Defendants/debtors assert three arguments contending that the sale was not in a commercially reasonable manner. K.S.A. Section 84-9-504(3) states that a public sale of collateral must be commercially reasonable in its method, manner, time, place and terms. First, defendants contend that the secured party did not advertise the sale in a commercially reasonable manner. Basically, defendants contend that notice of the sale was not mailed to each individual member of the Kansas Water Well Drillers Association, and that the notice of the sale included in that association's newsletter was not conspicuous. Without doubt, the court finds that the advertising of the sale was done in a commercially reasonable manner. The evidence presented to the court clearly shows that the sale was more than adequately advertised. The notice of the sale was mailed to Nebraska well drillers (Clifton, Kansas, is about 30 miles south of the Nebraska/Kansas border.) Notice of the sale was included in the Kansas Water Well Drillers Association newsletter and the sale was advertised in two state publications and in six newspapers in nearby counties. The court finds this definitely to be commercially reasonable advertising.
Secondly, defendants argue that the secured party failed to take sufficient time to sell the personal property and that the bank was not justified in forcing the auction without at least putting minimum price bids on certain equipment. The uncontested affidavit of Maurice Lervold, former president of the First National Bank of Clifton, Kansas, states that debtor was given several months to attempt to sell the property before the auction was held. Defendants' contention that a minimum required bid should have been placed on the equipment is not supported by any of the evidence.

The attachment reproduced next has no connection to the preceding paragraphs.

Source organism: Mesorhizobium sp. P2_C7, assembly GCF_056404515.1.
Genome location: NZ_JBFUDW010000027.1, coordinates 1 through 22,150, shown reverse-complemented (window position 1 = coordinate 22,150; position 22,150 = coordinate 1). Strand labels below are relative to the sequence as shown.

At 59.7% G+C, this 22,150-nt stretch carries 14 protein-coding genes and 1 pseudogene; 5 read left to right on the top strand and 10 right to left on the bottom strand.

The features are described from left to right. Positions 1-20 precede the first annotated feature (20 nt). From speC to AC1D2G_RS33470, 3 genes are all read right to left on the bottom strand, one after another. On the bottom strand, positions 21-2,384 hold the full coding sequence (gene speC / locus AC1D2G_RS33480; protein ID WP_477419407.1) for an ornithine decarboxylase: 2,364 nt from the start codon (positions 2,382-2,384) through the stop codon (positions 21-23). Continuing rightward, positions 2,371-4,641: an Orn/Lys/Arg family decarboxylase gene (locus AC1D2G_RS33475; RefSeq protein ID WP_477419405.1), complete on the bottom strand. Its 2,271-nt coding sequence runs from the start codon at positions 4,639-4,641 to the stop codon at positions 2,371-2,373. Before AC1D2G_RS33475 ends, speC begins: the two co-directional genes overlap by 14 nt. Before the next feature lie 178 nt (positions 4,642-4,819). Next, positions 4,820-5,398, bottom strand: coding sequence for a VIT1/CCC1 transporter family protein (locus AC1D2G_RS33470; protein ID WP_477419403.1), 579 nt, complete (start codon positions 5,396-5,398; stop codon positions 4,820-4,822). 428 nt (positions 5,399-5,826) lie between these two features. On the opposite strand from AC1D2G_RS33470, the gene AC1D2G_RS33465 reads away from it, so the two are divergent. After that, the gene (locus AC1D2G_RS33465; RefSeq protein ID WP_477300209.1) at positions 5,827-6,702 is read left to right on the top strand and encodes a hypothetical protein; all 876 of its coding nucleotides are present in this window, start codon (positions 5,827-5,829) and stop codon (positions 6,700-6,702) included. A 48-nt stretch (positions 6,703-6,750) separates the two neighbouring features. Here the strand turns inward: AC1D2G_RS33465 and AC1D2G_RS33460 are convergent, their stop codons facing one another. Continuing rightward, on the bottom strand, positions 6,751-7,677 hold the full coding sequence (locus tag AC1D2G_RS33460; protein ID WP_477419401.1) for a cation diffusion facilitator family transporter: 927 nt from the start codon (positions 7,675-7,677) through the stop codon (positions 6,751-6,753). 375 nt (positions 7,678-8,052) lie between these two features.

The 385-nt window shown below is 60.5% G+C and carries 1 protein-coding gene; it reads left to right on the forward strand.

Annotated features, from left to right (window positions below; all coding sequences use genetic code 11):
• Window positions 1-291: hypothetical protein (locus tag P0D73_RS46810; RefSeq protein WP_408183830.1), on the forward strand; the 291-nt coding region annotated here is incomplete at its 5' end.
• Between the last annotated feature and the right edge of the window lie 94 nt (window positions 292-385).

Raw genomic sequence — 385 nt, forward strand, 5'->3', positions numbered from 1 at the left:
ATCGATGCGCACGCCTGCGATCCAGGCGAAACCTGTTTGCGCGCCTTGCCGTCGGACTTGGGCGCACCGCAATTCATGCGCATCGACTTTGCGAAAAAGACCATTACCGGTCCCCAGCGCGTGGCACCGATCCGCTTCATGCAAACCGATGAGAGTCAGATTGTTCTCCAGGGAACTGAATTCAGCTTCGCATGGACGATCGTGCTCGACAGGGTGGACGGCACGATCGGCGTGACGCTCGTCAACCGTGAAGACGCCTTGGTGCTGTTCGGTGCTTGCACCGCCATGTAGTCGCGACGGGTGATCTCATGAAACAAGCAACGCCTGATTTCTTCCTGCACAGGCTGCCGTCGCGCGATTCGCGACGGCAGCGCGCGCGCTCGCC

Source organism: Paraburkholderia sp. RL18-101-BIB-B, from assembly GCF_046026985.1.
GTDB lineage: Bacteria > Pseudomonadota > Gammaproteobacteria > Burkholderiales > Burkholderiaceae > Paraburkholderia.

Finally, in the relation to the public sale, defendants argue that the prices actually received from the sale of the equipment were well below the fair market value. K.S.A. § 84-9-507(2) states that
"[t]he fact that a better price could have been obtained by a sale at a different time or a different method from that selected by the secured party is not of itself sufficient to establish the sale was not made in a commercially reasonable manner."
First, the court finds that defendants have presented no evidence that the prices actually received at the sale were below the fair market value. Nonetheless, the fact that a better price might have been obtained if *1026 the sale had been conducted in a different manner does not by itself establish that the sale was commercially unreasonable.
For all the foregoing reasons, the court finds that the evidence clearly shows that the public sale conducted on August 17, 1987, was commercially reasonable.
Finally, defendants argue that the real property on which plaintiff's predecessor had a mortgage is exempt homestead property. K.S.A. 60-2301 states that a homestead
"shall be exempted from forced sale under any process of law and shall not be alienated without the joint consent of husband and wife, when that relation exists...."
This section goes on to say
"[t]he provisions of this section shall not apply to any process of the law obtained by virtue of a lien given by the consent of both husband and wife, when that relation exists. Id.
The mortgage in this case, Exhibit G of plaintiff's motion for partial summary judgment, was signed by both Daryl B. Cox and Barbara A. Cox, husband and wife. The court finds that this consensual creation of a lien on the property precludes the application of the homestead exemption found in K.S.A. 60-2301, since both husband and wife consensually entered into the mortgage. Defendants contend that the real property was listed as exempt in their amended bankruptcy schedules, and thus, foreclosure is precluded. The government, however, has shown that the bankruptcy court entered an order granting the government's assignor, First National Bank of Clifton, Kansas, relief from the automatic stay and allowing pursuit of foreclosure actions on the secured property.
Therefore, the court finds that there is no genuine issue of fact triable concerning the commercial reasonableness of the sale of certain equipment and whether the real property securing debtors' debt is protected by the homestead exemption.
IT IS THEREFORE BY THE COURT ORDERED that plaintiff's motion for partial summary judgment is granted.